Reyes suspended 50 games for positive drug test
Cardinals top prospect had been set to start AFL's Fall Stars Game
ST. LOUIS -- Cardinals top prospect Alex Reyes, who was projected to crack the Major League roster at some point in 2016, will have that arrival delayed after being hit with a 50-game suspension for a second positive test for a drug of abuse in violation of the Minor League Drug Prevention and Treatment Program.
Reyes, in a statement provided to MLB.com by his agent, acknowledged that the positive test was triggered by marijuana usage. It was the right-hander's second positive test for the drug. The first did not result in a suspension.
"I take full responsibility for my actions and apologize for disappointing my family, fans, teammates and the St. Louis Cardinals organization," Reyes, 21, said in the statement. "I acknowledge my inappropriate behavior and will accept the consequences. Baseball is my passion, and I will do everything in my power to put this behind me and move forward."
The suspension begins immediately, meaning that Reyes' time in the Arizona Fall League has come to an abrupt end. He had been scheduled to start in the AFL's Fall Stars Game on Saturday but was replaced on the roster on Friday and is instead headed back to the Dominican Republic to begin his offseason. Because the suspension includes AFL games, he will miss only the first 40 games of the 2016 season.
Cardinals general manager John Mozeliak learned of the positive drug test late last week.
"Clearly it's disappointing," Mozeliak said on Monday. "You look at how well he was pitching this last year and having the success that he was having in the Fall League, his opportunities at the Major League level would have been very high. This is definitely a setback. As he works through his suspension, he can work out at our complex and participate in extended [spring training], but it's definitely going to slow him down."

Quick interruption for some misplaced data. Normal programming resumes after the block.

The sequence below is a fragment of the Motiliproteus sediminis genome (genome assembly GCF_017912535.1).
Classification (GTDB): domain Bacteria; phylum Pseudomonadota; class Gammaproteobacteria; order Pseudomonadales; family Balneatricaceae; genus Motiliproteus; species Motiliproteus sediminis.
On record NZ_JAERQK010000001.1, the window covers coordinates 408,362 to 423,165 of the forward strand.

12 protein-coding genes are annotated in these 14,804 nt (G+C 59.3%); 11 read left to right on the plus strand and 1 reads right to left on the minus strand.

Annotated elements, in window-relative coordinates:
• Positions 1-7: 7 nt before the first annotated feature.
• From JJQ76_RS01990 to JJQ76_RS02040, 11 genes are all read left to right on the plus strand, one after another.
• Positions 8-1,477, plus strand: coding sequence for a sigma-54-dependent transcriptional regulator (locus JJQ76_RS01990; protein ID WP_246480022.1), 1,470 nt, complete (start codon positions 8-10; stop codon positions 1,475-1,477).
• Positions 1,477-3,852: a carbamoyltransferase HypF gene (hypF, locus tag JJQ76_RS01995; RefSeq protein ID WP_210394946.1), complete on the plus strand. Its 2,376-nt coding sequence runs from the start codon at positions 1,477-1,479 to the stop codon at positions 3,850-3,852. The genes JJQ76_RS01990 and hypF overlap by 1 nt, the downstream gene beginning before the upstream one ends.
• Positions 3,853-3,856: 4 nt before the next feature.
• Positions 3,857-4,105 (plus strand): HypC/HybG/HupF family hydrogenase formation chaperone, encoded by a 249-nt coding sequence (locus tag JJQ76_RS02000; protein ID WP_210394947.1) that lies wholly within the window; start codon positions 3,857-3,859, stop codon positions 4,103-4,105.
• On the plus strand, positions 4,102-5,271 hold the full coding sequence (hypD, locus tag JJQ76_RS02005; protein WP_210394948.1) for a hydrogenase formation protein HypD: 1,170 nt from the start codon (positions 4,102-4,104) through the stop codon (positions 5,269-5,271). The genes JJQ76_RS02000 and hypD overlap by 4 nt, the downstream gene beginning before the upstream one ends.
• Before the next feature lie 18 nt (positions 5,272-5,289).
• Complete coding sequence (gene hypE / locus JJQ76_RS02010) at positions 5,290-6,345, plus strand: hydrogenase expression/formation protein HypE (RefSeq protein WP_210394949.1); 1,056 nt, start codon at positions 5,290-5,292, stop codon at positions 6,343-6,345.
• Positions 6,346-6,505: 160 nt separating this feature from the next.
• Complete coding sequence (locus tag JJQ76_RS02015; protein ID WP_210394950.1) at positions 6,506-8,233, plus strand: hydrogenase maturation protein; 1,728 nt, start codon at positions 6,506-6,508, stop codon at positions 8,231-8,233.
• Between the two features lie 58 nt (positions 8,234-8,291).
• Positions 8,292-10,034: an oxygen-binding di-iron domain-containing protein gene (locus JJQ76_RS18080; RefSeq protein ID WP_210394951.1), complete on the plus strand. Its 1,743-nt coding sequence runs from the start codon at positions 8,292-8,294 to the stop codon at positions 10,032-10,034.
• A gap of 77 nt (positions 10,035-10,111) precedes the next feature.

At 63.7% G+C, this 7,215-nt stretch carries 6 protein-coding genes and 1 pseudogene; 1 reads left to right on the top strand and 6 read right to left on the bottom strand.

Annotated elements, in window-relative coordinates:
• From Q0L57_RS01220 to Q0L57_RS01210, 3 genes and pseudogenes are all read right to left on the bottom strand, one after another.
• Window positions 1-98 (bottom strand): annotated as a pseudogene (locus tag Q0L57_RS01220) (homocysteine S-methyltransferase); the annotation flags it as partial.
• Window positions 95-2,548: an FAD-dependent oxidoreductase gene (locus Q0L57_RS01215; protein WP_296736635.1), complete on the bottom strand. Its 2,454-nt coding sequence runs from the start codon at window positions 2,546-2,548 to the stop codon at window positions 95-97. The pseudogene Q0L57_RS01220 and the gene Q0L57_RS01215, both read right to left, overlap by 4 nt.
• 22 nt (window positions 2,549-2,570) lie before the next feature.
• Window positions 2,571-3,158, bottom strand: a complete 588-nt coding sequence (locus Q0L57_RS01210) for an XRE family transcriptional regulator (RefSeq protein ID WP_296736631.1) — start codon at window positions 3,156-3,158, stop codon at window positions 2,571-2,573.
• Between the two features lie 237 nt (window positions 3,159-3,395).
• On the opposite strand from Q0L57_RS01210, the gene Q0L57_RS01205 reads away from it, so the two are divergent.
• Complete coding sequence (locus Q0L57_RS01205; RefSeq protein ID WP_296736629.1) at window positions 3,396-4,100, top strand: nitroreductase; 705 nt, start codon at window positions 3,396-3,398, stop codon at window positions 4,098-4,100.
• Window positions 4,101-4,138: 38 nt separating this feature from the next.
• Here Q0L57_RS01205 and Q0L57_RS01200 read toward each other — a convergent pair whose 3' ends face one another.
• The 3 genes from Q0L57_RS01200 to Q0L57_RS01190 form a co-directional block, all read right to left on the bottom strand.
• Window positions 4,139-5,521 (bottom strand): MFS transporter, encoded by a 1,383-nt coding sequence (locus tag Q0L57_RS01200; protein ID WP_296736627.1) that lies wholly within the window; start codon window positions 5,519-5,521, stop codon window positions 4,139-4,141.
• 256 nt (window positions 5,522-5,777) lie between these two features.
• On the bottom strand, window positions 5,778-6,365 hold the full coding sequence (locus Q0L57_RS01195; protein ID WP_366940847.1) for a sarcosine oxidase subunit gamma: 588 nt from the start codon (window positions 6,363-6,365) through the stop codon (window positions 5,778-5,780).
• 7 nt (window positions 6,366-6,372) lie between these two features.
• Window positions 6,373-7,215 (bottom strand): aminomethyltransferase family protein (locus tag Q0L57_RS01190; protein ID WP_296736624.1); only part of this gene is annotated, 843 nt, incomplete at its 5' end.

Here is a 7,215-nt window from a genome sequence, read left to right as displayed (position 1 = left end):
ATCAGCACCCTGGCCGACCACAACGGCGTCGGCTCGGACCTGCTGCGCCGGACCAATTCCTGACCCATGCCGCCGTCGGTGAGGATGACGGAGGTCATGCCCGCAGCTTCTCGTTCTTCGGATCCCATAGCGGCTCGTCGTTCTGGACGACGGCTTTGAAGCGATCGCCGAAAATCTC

Because Reyes will be limited to extended spring training games for the first several weeks of the 2016 season, the Cardinals are unlikely to bring him in as a non-roster invitee to Major League camp.
Reyes' absence next April/May will hinder his development and hurt the Cardinals' pitching depth. Although Reyes was not expected to compete for a Major League roster spot in Spring Training, he was viewed as a candidate for a midseason summons.
"I did think he would contribute at the Major League level next year," Mozeliak said. "That's still a possibility, but this is certainly a large speed bump."
What was never in question is Reyes' talent. This year, he made 13 starts at the Class A Advanced level before earning a midseason promotion to Double-A, where he posted a 3.63 ERA. Over the full season, Reyes recorded a 2.49 ERA, 151 strikeouts and limited opponents to a .197 batting average in 101 1/3 innings. He missed the All-Star Futures Game in July due to shoulder fatigue, but returned without issue later in the month.
He continued to shine in the Fall League, striking out 12 and allowing one run in his first three outings (11 2/3 innings) before allowing five runs in a 3 1/3-inning start on Monday. He walked 10 in his four starts combined.
The Cardinals signed Reyes for $950,000 out of the Dominican Republic in 2012, shortly after he established residency after playing baseball at Elizabeth (N.J.) High. By moving out of the U.S., Reyes could sign as a free agent and not be constrained by Draft spending rules.
Reyes is the second Cardinals player suspended under baseball's Drug Prevention and Treatment Program in the last two months. In September, catcher Cody Stanley was handed an 80-game suspension after testing positive for a performance-enhancing substance. It was the second PED-related suspension for Stanley, who was with the Major League team as a backup at the time the suspension was announced.
Mozeliak said the Cardinals will work with their Employee Assistance Program to get Reyes any help he may need.
"In terms of frustration, these young men are high school and college age and mistakes happen," Mozeliak said. "At every level, you understand the repercussions. Clearly, he made a bad decision."